4. Adjustment to previous probation, parole and incarceration.
5. Facts and circumstances of the offense.....
8. Participation in institutional programs which could have led to the improvement of problems diagnosed at admission or during incarceration........
11. Documented changes in attitude toward self or others.
12. Documentation reflecting personal goals, personal strengths or motivation for law-abiding behavior.....
14. Parole plans and the investigation thereof.
15. Status of family or marital relationships at the time of eligibility.....
17. Statements by the inmate reflecting on the likelihood that he or she will commit another crime; the failure to cooperate in his or her own rehabilitation; or the reasonable expectation that he or she will violate conditions of parole.....
23. The results of the objective risk assessment instrument. [N.J.A.C. 10A:71-3.11(b).]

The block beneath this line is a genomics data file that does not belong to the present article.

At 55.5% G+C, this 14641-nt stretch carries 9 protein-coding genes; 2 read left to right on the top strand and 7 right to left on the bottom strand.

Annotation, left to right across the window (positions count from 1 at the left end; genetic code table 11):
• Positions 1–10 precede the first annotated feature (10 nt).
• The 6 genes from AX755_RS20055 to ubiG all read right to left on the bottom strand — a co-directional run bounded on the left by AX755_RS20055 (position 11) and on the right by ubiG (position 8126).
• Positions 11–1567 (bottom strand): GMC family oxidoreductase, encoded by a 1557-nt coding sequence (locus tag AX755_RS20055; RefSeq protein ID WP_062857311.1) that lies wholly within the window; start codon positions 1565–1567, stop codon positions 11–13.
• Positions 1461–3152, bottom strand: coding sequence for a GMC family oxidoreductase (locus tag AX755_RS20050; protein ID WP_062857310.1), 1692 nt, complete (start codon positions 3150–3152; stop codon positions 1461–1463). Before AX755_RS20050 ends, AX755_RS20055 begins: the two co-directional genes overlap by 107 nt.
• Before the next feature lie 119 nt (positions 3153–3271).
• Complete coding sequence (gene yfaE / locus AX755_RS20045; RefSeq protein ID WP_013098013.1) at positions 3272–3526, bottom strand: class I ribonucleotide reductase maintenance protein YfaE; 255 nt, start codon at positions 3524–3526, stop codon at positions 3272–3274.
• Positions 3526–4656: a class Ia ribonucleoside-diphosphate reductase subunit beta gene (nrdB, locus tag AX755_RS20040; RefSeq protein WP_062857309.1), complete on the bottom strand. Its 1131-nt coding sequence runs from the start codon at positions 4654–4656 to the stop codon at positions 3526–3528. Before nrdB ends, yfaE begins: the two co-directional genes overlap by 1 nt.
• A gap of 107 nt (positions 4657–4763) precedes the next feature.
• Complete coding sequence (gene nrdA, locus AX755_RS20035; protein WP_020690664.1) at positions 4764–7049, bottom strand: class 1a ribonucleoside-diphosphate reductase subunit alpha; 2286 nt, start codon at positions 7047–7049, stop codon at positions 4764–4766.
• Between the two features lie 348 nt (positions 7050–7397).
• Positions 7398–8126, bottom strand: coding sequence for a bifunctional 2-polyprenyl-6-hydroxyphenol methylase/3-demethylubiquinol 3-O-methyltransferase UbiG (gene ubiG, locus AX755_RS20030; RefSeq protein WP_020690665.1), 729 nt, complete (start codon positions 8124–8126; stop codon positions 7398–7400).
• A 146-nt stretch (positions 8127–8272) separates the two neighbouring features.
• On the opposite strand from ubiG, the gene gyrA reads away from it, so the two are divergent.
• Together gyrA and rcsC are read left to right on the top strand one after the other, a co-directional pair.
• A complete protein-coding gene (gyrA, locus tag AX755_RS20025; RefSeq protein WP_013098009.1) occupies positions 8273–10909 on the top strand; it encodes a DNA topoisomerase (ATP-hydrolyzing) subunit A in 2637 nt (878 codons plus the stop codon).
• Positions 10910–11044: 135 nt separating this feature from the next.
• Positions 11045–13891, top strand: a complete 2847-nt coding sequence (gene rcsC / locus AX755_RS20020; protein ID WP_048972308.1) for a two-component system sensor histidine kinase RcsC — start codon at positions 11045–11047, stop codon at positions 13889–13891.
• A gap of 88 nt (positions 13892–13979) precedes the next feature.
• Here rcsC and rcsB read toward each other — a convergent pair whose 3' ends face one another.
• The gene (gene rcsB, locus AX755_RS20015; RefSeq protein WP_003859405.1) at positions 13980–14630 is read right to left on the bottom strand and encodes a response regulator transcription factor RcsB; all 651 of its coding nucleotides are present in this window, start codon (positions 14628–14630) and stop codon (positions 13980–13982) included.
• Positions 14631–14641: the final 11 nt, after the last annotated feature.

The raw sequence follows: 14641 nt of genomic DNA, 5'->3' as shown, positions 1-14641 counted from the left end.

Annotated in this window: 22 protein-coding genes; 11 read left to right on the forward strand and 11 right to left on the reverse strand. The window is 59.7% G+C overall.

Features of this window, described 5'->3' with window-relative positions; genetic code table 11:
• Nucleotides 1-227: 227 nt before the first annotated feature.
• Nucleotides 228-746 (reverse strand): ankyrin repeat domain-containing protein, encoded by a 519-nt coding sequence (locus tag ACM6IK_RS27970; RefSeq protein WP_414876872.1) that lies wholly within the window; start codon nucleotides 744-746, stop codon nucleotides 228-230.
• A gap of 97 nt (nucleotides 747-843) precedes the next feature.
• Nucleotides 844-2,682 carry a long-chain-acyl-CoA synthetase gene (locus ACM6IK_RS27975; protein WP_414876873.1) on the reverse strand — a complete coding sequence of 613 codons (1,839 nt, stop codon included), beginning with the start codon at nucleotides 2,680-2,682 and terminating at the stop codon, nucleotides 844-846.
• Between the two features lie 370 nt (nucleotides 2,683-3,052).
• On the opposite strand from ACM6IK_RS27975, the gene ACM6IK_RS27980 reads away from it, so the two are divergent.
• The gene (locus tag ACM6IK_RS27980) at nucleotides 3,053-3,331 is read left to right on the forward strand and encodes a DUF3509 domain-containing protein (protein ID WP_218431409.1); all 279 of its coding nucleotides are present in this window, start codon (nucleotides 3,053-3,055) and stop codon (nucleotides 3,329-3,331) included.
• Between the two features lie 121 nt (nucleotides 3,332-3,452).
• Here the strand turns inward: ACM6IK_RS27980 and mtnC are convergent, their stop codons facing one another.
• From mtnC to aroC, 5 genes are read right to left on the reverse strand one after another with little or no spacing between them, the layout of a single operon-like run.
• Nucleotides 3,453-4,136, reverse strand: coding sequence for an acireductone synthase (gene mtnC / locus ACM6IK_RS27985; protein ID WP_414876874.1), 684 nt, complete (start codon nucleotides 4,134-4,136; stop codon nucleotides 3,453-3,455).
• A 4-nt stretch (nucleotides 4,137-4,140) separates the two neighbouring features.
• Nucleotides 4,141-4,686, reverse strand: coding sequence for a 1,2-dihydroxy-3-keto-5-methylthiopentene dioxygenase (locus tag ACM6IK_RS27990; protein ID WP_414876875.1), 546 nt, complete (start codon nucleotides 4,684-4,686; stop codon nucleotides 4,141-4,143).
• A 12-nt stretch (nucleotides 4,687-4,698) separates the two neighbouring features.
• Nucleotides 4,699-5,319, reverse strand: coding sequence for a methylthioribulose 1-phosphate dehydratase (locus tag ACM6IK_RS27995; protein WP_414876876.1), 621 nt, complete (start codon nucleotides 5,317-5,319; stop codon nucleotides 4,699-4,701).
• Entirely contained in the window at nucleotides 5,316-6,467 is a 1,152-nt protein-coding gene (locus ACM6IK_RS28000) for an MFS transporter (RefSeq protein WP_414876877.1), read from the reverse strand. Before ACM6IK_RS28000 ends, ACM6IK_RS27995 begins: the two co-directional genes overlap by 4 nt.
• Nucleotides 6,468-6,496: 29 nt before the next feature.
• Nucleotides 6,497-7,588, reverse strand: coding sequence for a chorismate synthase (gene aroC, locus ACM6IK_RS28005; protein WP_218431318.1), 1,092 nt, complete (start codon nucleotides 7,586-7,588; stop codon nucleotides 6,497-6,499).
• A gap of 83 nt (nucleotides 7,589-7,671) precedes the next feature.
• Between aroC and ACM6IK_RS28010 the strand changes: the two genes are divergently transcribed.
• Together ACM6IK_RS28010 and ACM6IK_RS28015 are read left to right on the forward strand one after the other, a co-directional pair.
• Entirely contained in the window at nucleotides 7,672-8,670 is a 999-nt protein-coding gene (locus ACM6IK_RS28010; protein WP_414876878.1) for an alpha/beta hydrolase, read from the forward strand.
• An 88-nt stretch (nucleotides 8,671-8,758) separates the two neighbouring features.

The Board considered all of the evidence that favored Akinola's release under these factors: his participation in programs offered in the prison; his requests to enroll in additional programs that the prison was unable to accommodate; and his improved institutional record that had led to restoration of commutation credits lost due to prior infractions. The Board, however, also found factors indicative of a risk that Akinola was likely to violate conditions of release: his prior failure to succeed on supervised release and bail; the variety and increasing severity of the crimes he committed; and his minimization of his conduct during the robbery.*fn3